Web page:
42. Liou HC, Baltimore D: Regulation of the NF-κB /rel transcription factor and IκB inhibitor system. Current Opinion in Cell biology. 1993, 5: 477-487. 10.1016/0955-0674(93)90014-H.View ArticlePubMedGoogle Scholar
  43. May MJ, Ghosh S: Signal transduction through NF-κB. Immunology Today. 1998, 19: 80-88. 10.1016/S0167-5699(97)01197-3.View ArticlePubMedGoogle Scholar
  44. Beg AA, Baldwin AS: The IκB proteins: multifunctional regulators of Rel/NF-κB trancription factors. Genes and Development. 1993, 7: 2064-2070.View ArticlePubMedGoogle Scholar
  45. Garcia GE, Xia Y, Chen S, Wang Y, Ye RD, Harrison JK, Bacon KB, Zerwes HG, Feng L: NF-κB-dependent fractalkine induction in rat aortic endothelial cells stimulated by IL-1beta, TNF-alpha, and LPS. Journal of Leukocyte Biology. 2000, 67: 577-584.PubMedGoogle Scholar
  46. Henkel T, Machleidt T, Alkalay I, Kronke M, Ben-Neriah Y, Baeuerle PA: Rapid proteolysis of I kappa B-alpha is necessary for activation of transcription factor NF-kappa B. Nature. 1993, 365: 182-185. 10.1038/365182a0.View ArticlePubMedGoogle Scholar
  47. Bassuk AG, Anandappa RT, Leiden JM: Physical interactions between Ets and NF-kappaB/NFAT proteins play an important role in their cooperative activation of the human immunodeficiency virus enhancer in T cells. Journal of Virology. 1997, 71 (5): 3563-3573.PubMed CentralPubMedGoogle Scholar
  48. Hiscott J, Kwon H, Genin P: Hostile takeovers viral appropriation of the NF-kB pathway. J Clin Invest. 2001, 107 (2): 143-151.PubMed CentralView ArticlePubMedGoogle Scholar
  49. Shain KH, Jove R, Olashaw NE: Constitutive RelB Activation in v-Src-Transformed Fibroblasts: Requirement for I κB Degradation. Journal of Cellular Biochemistry. 1999, 73: 237-247. 10.1002/(SICI)1097-4644(19990501)73:2<237::AID-JCB10>3.0.CO;2-H.View ArticlePubMedGoogle Scholar
  50. Hogerlinden MV, Rozell BL, Richter LA, Toftgard R: Squamous Cell Carcinomas and Increased Apoptosis in Skin with Inhibited Rel/Nuclear Factor-κB Signaling. Cancer research. 1999, 59: 3299-3303.PubMedGoogle Scholar
  51. Manna SK, Mukhopadhyay A, Aggarwal BB: Resveratrol Suppresses TNF-Induced Activation of Nuclear Transcription Factors NF-κB, Activator Protein-1, and Apoptosis: Potential Role of Reactive Oxygen Intermediates and Lipid Peroxidation. The Journal of Immunology. 2000, 164: 6509-6519.View ArticlePubMedGoogle Scholar
  52. Miyamoto S, Maki M, Schmitt MJ, Hatanaka M, Verma IM: Tumor necrosis factor alpha-induced phosphorylation of I kappa B alpha is a signal for its degradation but not dissociation from NF-kappa B. Proc Natl Acad Sci U S A. 1994, 91 (26): 12740-12744.PubMed CentralView ArticlePubMedGoogle Scholar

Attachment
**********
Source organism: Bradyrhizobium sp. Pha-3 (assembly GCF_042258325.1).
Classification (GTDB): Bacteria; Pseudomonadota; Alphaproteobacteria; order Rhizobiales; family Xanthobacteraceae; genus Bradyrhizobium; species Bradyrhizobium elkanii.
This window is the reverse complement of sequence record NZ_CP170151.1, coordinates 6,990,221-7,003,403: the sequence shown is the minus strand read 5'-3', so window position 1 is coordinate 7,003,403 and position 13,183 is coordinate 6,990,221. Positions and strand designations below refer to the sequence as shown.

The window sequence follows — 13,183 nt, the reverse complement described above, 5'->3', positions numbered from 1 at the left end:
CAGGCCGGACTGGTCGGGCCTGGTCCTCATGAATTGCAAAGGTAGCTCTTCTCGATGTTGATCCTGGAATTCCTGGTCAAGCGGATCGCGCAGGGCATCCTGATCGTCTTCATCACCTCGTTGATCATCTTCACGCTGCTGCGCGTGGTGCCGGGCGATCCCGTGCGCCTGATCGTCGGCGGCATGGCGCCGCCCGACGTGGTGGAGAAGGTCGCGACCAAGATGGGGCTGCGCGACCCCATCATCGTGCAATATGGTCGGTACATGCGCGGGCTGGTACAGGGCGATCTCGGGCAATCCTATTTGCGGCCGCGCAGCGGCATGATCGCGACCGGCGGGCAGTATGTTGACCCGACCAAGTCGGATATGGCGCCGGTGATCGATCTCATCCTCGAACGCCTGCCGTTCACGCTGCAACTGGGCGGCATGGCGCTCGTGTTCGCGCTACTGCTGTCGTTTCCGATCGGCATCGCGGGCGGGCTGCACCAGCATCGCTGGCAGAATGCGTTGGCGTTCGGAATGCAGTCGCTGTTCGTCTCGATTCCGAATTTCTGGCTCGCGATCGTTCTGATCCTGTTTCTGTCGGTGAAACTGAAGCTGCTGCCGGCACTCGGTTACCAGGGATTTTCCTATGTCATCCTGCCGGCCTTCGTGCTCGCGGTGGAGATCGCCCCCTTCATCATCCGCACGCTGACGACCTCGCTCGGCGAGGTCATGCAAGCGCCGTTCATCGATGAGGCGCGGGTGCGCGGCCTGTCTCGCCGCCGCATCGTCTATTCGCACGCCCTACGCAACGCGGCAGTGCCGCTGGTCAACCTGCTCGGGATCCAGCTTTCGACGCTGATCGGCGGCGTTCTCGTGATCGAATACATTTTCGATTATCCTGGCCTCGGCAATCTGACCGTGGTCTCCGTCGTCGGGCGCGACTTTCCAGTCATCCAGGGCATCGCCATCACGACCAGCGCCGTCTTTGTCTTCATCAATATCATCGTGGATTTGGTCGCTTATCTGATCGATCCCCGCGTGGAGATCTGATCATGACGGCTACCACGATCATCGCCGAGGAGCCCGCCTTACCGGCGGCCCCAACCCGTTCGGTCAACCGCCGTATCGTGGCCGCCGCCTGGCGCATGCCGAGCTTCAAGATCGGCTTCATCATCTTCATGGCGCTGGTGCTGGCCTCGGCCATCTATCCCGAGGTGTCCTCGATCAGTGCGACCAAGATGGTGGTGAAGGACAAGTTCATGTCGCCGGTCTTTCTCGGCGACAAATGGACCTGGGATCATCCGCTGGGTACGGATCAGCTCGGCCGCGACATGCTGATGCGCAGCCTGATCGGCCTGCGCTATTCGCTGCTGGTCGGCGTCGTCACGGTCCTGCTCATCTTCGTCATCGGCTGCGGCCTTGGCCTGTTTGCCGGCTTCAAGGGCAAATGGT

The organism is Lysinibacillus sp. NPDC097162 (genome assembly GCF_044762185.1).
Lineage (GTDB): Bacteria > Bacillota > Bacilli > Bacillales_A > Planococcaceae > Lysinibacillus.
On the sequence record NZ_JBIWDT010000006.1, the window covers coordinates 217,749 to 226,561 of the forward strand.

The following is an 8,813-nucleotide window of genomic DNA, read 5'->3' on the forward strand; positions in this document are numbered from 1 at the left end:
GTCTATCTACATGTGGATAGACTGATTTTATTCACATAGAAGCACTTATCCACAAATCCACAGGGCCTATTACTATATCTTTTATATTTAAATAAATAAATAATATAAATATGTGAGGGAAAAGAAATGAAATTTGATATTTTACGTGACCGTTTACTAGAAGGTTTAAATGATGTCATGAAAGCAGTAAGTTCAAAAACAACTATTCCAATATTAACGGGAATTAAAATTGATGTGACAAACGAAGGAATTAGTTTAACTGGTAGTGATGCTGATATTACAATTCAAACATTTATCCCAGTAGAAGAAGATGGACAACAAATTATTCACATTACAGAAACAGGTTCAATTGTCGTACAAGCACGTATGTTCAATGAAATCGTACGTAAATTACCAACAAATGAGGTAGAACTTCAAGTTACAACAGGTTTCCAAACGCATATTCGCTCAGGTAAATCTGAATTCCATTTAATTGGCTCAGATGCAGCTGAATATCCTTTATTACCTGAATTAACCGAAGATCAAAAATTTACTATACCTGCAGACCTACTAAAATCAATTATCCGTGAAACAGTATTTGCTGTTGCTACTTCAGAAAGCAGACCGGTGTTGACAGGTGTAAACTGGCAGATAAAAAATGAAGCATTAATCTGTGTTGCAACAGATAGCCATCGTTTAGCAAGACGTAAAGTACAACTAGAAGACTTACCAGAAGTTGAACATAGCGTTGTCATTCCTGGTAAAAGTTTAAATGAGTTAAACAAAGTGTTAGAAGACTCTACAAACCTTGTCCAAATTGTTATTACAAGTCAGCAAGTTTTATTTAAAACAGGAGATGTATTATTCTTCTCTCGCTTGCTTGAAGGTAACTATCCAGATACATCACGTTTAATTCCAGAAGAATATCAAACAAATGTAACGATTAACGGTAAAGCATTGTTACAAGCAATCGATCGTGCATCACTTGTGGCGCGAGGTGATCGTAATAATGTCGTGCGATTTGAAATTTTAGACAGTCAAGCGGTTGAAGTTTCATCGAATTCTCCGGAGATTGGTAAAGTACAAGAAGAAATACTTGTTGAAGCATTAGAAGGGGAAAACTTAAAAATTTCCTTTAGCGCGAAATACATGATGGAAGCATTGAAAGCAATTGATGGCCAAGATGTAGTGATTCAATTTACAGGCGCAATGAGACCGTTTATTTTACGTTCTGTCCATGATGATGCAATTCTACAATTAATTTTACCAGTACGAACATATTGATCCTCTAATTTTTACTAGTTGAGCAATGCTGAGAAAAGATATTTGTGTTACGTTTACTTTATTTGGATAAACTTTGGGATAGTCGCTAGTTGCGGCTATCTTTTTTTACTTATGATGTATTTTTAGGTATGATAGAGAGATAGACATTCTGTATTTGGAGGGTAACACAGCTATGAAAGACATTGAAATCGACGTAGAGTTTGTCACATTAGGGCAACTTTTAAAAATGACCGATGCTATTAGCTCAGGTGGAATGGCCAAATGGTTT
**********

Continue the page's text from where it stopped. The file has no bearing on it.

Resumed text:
53. Collins T, Read MA, Neish AS, Whitley MZ, Thanos D, Maniatis T: Transcriptional regulation of endothelial cell adhesion molecules: NF-kappa B and cytokine-inducible enhancers. FASEB J. 1995, 9 (10): 899-909.PubMedGoogle Scholar
  54. Higgins KA, Coleman TA, McComas WA, Perez JR, Dorshkind K, Sarmiento UM, Rosen CA, Narayanan R: Antisense inhibition of the p65 subunit of NF-kappa B blocks tumorigenicity and causes tumor regression. Proc Natl Acad Sci U S A. 1993, 90 (21): 9901-9905.PubMed CentralView ArticlePubMedGoogle Scholar
  55. Foo SY, Nolan GP: NF-κB to the rescue. Trends Genet. 1999, 15: 229-235. 10.1016/S0168-9525(99)01719-9.View ArticlePubMedGoogle Scholar
  56. Chen F, Castranova V, Shi X: New Insights into the Role of Nuclear Factor-κB in Cell Growth Regulation. American Journal of Pathology. 2001, 159: 387-397.PubMed CentralView ArticlePubMedGoogle Scholar
  57. Madrid LV, Wang CY, Guttridge DC, Schottelius AJG, Baldwin AS, Mayo MW: Akt Suppresses Apoptosis by Stimulating the Transactivation Potential of the RelA/p65 Subunit of NF-κB. Molecular and Cellular Biology. 2000, 20: 1626-1638. 10.1128/MCB.20.5.1626-1638.2000.PubMed CentralView ArticlePubMedGoogle Scholar
  58. Kim DW, Sovak MA, Zanieski G, Nonet G, Romieu-Mourez R, Lau AW, Hafer LJ, Yaswen P, Stampfer M, Rogers AE, Russo J, Sonenshein GE: Activation of NF-κB/Rel occurs early during neoplastic transformation of mammary cells. Carcinogenesis. 2000, 21: 871-879. 10.1093/carcin/21.5.871.View ArticlePubMedGoogle Scholar